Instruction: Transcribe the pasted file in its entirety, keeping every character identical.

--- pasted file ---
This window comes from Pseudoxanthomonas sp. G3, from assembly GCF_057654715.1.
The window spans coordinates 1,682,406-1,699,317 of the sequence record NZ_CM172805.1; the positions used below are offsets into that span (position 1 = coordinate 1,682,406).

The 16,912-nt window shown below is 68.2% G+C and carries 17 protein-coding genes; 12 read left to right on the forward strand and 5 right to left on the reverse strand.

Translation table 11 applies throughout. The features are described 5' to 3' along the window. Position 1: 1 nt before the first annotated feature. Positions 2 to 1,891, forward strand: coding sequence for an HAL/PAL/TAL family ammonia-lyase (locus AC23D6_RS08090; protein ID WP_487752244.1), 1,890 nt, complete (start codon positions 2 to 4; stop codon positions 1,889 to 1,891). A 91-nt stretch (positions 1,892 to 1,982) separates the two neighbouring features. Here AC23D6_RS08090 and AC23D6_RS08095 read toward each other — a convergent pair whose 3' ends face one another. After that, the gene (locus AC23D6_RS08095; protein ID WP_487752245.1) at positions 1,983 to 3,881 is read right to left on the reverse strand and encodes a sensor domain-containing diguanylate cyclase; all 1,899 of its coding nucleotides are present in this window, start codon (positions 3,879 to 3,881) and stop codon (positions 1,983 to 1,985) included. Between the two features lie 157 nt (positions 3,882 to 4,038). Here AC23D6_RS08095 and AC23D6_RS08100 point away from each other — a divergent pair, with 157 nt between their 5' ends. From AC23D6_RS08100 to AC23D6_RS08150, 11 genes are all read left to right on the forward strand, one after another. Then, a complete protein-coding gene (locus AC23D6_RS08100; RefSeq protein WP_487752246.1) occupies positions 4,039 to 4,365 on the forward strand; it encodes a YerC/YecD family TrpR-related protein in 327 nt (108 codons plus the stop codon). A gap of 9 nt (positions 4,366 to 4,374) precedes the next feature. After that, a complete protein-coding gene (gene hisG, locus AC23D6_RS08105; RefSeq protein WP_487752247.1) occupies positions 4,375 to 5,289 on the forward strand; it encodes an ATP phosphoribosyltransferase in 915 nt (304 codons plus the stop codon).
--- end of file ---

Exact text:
This window comes from Pseudoxanthomonas sp. G3, from assembly GCF_057654715.1.
The window spans coordinates 1,682,406-1,699,317 of the sequence record NZ_CM172805.1; the positions used below are offsets into that span (position 1 = coordinate 1,682,406).

The 16,912-nt window shown below is 68.2% G+C and carries 17 protein-coding genes; 12 read left to right on the forward strand and 5 right to left on the reverse strand.

Translation table 11 applies throughout. The features are described 5' to 3' along the window. Position 1: 1 nt before the first annotated feature. Positions 2 to 1,891, forward strand: coding sequence for an HAL/PAL/TAL family ammonia-lyase (locus AC23D6_RS08090; protein ID WP_487752244.1), 1,890 nt, complete (start codon positions 2 to 4; stop codon positions 1,889 to 1,891). A 91-nt stretch (positions 1,892 to 1,982) separates the two neighbouring features. Here AC23D6_RS08090 and AC23D6_RS08095 read toward each other — a convergent pair whose 3' ends face one another. After that, the gene (locus AC23D6_RS08095; protein ID WP_487752245.1) at positions 1,983 to 3,881 is read right to left on the reverse strand and encodes a sensor domain-containing diguanylate cyclase; all 1,899 of its coding nucleotides are present in this window, start codon (positions 3,879 to 3,881) and stop codon (positions 1,983 to 1,985) included. Between the two features lie 157 nt (positions 3,882 to 4,038). Here AC23D6_RS08095 and AC23D6_RS08100 point away from each other — a divergent pair, with 157 nt between their 5' ends. From AC23D6_RS08100 to AC23D6_RS08150, 11 genes are all read left to right on the forward strand, one after another. Then, a complete protein-coding gene (locus AC23D6_RS08100; RefSeq protein WP_487752246.1) occupies positions 4,039 to 4,365 on the forward strand; it encodes a YerC/YecD family TrpR-related protein in 327 nt (108 codons plus the stop codon). A gap of 9 nt (positions 4,366 to 4,374) precedes the next feature. After that, a complete protein-coding gene (gene hisG, locus AC23D6_RS08105; RefSeq protein WP_487752247.1) occupies positions 4,375 to 5,289 on the forward strand; it encodes an ATP phosphoribosyltransferase in 915 nt (304 codons plus the stop codon).